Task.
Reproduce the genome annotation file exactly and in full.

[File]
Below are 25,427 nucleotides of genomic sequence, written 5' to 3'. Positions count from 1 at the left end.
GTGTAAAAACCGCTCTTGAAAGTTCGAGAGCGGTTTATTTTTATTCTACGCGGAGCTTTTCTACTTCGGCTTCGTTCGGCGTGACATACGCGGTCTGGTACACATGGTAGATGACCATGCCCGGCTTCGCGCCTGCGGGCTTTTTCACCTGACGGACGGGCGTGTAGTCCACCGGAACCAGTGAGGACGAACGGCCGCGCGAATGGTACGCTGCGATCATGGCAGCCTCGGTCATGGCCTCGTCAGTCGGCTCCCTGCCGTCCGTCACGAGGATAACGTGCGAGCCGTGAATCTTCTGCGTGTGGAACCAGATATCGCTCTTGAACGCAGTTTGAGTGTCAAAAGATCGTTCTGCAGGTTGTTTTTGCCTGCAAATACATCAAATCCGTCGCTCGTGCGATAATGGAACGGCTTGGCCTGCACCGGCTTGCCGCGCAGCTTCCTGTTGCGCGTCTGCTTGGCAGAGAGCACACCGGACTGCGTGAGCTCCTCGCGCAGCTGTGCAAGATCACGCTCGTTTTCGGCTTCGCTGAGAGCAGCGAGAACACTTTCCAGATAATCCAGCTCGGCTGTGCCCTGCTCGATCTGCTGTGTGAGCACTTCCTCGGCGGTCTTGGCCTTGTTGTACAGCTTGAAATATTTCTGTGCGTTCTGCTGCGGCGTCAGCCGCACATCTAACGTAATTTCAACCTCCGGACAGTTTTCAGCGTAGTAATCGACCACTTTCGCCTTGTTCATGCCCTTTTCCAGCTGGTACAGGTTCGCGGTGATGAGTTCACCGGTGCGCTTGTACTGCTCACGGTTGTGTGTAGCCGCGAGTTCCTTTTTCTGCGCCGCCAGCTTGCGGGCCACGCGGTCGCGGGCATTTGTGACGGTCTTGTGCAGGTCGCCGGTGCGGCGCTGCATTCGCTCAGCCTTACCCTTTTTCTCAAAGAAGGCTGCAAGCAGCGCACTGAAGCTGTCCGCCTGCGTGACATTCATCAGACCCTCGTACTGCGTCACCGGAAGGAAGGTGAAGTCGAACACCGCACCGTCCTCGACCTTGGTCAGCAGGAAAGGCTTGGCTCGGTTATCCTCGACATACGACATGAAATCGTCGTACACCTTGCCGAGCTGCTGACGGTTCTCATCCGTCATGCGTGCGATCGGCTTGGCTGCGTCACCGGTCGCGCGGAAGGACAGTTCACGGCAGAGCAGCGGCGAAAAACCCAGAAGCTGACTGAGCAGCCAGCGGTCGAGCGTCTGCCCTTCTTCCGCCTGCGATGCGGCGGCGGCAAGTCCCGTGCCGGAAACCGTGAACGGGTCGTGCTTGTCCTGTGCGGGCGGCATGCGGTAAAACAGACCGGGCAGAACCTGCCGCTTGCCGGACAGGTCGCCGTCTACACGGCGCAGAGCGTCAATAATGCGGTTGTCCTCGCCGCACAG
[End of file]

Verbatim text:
Below are 25,427 nucleotides of genomic sequence, written 5' to 3'. Positions count from 1 at the left end.
GTGTAAAAACCGCTCTTGAAAGTTCGAGAGCGGTTTATTTTTATTCTACGCGGAGCTTTTCTACTTCGGCTTCGTTCGGCGTGACATACGCGGTCTGGTACACATGGTAGATGACCATGCCCGGCTTCGCGCCTGCGGGCTTTTTCACCTGACGGACGGGCGTGTAGTCCACCGGAACCAGTGAGGACGAACGGCCGCGCGAATGGTACGCTGCGATCATGGCAGCCTCGGTCATGGCCTCGTCAGTCGGCTCCCTGCCGTCCGTCACGAGGATAACGTGCGAGCCGTGAATCTTCTGCGTGTGGAACCAGATATCGCTCTTGAACGCAGTTTGAGTGTCAAAAGATCGTTCTGCAGGTTGTTTTTGCCTGCAAATACATCAAATCCGTCGCTCGTGCGATAATGGAACGGCTTGGCCTGCACCGGCTTGCCGCGCAGCTTCCTGTTGCGCGTCTGCTTGGCAGAGAGCACACCGGACTGCGTGAGCTCCTCGCGCAGCTGTGCAAGATCACGCTCGTTTTCGGCTTCGCTGAGAGCAGCGAGAACACTTTCCAGATAATCCAGCTCGGCTGTGCCCTGCTCGATCTGCTGTGTGAGCACTTCCTCGGCGGTCTTGGCCTTGTTGTACAGCTTGAAATATTTCTGTGCGTTCTGCTGCGGCGTCAGCCGCACATCTAACGTAATTTCAACCTCCGGACAGTTTTCAGCGTAGTAATCGACCACTTTCGCCTTGTTCATGCCCTTTTCCAGCTGGTACAGGTTCGCGGTGATGAGTTCACCGGTGCGCTTGTACTGCTCACGGTTGTGTGTAGCCGCGAGTTCCTTTTTCTGCGCCGCCAGCTTGCGGGCCACGCGGTCGCGGGCATTTGTGACGGTCTTGTGCAGGTCGCCGGTGCGGCGCTGCATTCGCTCAGCCTTACCCTTTTTCTCAAAGAAGGCTGCAAGCAGCGCACTGAAGCTGTCCGCCTGCGTGACATTCATCAGACCCTCGTACTGCGTCACCGGAAGGAAGGTGAAGTCGAACACCGCACCGTCCTCGACCTTGGTCAGCAGGAAAGGCTTGGCTCGGTTATCCTCGACATACGACATGAAATCGTCGTACACCTTGCCGAGCTGCTGACGGTTCTCATCCGTCATGCGTGCGATCGGCTTGGCTGCGTCACCGGTCGCGCGGAAGGACAGTTCACGGCAGAGCAGCGGCGAAAAACCCAGAAGCTGACTGAGCAGCCAGCGGTCGAGCGTCTGCCCTTCTTCCGCCTGCGATGCGGCGGCGGCAAGTCCCGTGCCGGAAACCGTGAACGGGTCGTGCTTGTCCTGTGCGGGCGGCATGCGGTAAAACAGACCGGGCAGAACCTGCCGCTTGCCGGACAGGTCGCCGTCTACACGGCGCAGAGCGTCAATAATGCGGTTGTCCTCGCCGCACAG